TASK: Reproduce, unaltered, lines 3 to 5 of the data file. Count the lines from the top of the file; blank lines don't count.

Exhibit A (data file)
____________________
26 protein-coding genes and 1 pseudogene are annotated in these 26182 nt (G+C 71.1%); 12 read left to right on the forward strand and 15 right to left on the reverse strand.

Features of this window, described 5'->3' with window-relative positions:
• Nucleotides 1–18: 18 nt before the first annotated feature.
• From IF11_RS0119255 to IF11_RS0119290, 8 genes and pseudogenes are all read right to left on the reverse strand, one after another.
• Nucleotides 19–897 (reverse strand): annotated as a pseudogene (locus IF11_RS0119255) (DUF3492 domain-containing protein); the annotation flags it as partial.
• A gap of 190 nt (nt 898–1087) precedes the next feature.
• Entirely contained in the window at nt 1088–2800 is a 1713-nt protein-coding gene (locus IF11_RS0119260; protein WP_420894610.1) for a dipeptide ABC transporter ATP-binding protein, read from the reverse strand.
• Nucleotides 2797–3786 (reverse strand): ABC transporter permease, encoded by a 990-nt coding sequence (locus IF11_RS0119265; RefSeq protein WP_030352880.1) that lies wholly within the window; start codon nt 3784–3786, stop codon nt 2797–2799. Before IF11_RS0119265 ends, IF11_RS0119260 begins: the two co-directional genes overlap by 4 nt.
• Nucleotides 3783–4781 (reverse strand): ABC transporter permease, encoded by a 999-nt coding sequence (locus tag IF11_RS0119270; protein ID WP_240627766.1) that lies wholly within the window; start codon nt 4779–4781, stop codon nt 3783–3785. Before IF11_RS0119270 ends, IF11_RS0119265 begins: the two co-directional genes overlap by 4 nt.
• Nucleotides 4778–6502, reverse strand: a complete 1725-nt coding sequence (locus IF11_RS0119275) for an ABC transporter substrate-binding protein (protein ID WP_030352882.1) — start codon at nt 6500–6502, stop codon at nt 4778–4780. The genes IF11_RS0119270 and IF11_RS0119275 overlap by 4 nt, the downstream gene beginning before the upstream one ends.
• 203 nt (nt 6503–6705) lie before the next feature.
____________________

• Nucleotides 1–18: 18 nt before the first annotated feature.
• From IF11_RS0119255 to IF11_RS0119290, 8 genes and pseudogenes are all read right to left on the reverse strand, one after another.
• Nucleotides 19–897 (reverse strand): annotated as a pseudogene (locus IF11_RS0119255) (DUF3492 domain-containing protein); the annotation flags it as partial.